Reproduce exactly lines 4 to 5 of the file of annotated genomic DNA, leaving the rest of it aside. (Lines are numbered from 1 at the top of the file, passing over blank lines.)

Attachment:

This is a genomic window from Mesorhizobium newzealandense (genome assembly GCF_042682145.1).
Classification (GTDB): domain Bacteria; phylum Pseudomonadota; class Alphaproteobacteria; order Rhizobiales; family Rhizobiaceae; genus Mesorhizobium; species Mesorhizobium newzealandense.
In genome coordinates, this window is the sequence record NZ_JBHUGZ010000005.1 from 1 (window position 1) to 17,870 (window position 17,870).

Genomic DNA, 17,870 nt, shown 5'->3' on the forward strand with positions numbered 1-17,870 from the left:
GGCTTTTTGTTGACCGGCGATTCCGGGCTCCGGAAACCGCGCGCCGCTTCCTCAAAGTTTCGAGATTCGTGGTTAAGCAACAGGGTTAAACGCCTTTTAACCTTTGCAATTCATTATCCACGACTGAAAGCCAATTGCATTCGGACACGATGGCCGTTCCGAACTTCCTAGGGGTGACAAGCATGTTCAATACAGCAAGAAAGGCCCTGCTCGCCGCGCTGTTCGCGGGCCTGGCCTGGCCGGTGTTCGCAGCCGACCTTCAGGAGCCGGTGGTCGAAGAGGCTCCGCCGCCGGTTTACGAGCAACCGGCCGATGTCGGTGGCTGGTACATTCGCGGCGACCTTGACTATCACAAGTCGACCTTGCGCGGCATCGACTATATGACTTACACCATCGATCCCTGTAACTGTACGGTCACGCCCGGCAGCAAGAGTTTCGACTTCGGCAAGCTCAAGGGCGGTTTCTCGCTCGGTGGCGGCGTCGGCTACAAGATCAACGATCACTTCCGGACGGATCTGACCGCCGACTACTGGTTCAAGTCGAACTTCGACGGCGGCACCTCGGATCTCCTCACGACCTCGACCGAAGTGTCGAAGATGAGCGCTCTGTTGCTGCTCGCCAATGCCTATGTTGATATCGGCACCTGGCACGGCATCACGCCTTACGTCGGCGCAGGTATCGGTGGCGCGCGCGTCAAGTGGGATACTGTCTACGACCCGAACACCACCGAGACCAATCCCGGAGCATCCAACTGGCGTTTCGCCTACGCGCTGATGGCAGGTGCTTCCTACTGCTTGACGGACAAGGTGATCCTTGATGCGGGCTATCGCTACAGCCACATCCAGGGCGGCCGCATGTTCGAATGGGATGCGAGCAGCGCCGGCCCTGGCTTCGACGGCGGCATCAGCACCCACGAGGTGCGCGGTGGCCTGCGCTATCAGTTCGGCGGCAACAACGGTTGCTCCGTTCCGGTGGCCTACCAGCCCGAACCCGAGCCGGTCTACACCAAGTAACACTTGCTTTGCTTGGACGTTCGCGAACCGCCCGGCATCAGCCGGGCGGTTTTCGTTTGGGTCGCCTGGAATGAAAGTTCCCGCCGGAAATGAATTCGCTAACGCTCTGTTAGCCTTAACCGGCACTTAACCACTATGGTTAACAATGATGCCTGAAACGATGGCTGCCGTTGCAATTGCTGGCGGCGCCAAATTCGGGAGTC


Genomic DNA, 17,870 nt, shown 5'->3' on the forward strand with positions numbered 1-17,870 from the left:
GGCTTTTTGTTGACCGGCGATTCCGGGCTCCGGAAACCGCGCGCCGCTTCCTCAAAGTTTCGAGATTCGTGGTTAAGCAACAGGGTTAAACGCCTTTTAACCTTTGCAATTCATTATCCACGACTGAAAGCCAATTGCATTCGGACACGATGGCCGTTCCGAACTTCCTAGGGGTGACAAGCATGTTCAATACAGCAAGAAAGGCCCTGCTCGCCGCGCTGTTCGCGGGCCTGGCCTGGCCGGTGTTCGCAGCCGACCTTCAGGAGCCGGTGGTCGAAGAGGCTCCGCCGCCGGTTTACGAGCAACCGGCCGATGTCGGTGGCTGGTACATTCGCGGCGACCTTGACTATCACAAGTCGACCTTGCGCGGCATCGACTATATGACTTACACCATCGATCCCTGTAACTGTACGGTCACGCCCGGCAGCAAGAGTTTCGACTTCGGCAAGCTCAAGGGCGGTTTCTCGCTCGGTGGCGGCGTCGGCTACAAGATCAACGATCACTTCCGGACGGATCTGACCGCCGACTACTGGTTCAAGTCGAACTTCGACGGCGGCACCTCGGATCTCCTCACGACCTCGACCGAAGTGTCGAAGATGAGCGCTCTGTTGCTGCTCGCCAATGCCTATGTTGATATCGGCACCTGGCACGGCATCACGCCTTACGTCGGCGCAGGTATCGGTGGCGCGCGCGTCAAGTGGGATACTGTCTACGACCCGAACACCACCGAGACCAATCCCGGAGCATCCAACTGGCGTTTCGCCTACGCGCTGATGGCAGGTGCTTCCTACTGCTTGACGGACAAGGTGATCCTTGATGCGGGCTATCGCTACAGCCACATCCAGGGCGGCCGCATGTTCGAATGGGATGCGAGCAGCGCCGGCCCTGGCTTCGACGGCGGCATCAGCACCCACGAGGTGCGCGGTGGCCTGCGCTATCAGTTCGGCGGCAACAACGGTTGCTCCGTTCCGGTGGCCTACCAGCCCGAACCCGAGCCGGTCTACACCAAGTAACACTTGCTTTGCTTGGACGTTCGCGAACCGCCCGGCATCAGCCGGGCGGTTTTCGTTTGGGTCGCCTGGAATGAAAGTTCCCGCCGGAAATGAATTCGCTAACGCTCTGTTAGCCTTAACCGGCACTTAACCACTATGGTTAACAATGATGCCTGAAACGATGGCTGCCGTTGCAATTGCTGGCGGCGCCAAATTCGGGAGTC